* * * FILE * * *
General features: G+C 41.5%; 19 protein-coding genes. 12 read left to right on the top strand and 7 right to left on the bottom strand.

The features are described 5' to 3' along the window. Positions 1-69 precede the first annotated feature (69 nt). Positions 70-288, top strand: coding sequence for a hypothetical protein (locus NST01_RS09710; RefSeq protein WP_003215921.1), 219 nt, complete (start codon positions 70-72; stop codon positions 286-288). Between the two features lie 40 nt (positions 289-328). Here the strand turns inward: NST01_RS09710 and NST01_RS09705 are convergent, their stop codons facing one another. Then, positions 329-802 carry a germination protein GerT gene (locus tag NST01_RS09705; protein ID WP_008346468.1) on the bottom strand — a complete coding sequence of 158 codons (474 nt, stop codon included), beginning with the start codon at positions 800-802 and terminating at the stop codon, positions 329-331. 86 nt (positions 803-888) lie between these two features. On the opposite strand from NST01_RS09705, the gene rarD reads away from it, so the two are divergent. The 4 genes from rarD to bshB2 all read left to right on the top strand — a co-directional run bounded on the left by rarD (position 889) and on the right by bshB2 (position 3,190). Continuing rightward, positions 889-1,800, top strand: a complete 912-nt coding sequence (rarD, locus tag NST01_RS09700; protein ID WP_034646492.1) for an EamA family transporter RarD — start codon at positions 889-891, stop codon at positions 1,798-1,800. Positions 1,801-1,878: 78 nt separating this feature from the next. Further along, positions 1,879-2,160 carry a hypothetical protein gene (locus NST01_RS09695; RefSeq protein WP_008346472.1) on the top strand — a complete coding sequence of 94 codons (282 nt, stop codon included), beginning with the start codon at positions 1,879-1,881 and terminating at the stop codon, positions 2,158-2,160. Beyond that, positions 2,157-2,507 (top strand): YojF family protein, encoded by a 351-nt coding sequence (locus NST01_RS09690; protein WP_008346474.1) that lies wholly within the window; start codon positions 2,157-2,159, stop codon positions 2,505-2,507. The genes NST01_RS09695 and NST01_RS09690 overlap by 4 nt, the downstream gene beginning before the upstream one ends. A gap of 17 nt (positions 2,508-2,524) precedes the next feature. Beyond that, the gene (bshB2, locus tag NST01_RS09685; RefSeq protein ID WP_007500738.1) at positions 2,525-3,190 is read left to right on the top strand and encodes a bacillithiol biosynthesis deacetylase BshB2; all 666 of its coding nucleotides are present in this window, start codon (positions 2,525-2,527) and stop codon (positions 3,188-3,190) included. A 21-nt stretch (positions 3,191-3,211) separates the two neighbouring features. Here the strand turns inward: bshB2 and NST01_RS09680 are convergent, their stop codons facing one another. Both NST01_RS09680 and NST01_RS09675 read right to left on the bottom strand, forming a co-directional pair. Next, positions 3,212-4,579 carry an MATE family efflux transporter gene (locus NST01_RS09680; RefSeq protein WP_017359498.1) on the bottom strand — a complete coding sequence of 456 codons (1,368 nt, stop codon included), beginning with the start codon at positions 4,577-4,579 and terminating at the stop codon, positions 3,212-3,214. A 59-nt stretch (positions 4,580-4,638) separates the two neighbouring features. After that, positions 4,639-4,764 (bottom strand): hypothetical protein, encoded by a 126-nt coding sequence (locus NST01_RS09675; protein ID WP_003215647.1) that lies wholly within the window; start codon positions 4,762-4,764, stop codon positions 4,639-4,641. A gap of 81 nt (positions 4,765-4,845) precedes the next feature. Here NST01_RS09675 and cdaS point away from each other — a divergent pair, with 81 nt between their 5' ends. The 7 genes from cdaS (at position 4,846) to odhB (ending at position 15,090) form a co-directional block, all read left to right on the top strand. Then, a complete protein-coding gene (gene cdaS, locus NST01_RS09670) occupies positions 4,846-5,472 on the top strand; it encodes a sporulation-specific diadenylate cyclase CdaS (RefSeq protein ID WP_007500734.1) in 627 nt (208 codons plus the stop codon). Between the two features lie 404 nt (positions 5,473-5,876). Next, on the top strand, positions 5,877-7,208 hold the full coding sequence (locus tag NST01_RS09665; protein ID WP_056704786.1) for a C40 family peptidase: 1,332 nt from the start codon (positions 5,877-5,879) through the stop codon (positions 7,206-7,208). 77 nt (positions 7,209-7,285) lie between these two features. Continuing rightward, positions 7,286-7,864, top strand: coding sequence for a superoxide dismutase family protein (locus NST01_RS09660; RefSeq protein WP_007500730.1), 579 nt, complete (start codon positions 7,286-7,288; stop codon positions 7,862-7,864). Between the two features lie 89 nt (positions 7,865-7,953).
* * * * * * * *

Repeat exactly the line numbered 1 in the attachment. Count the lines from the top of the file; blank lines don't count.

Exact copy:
General features: G+C 41.5%; 19 protein-coding genes. 12 read left to right on the top strand and 7 right to left on the bottom strand.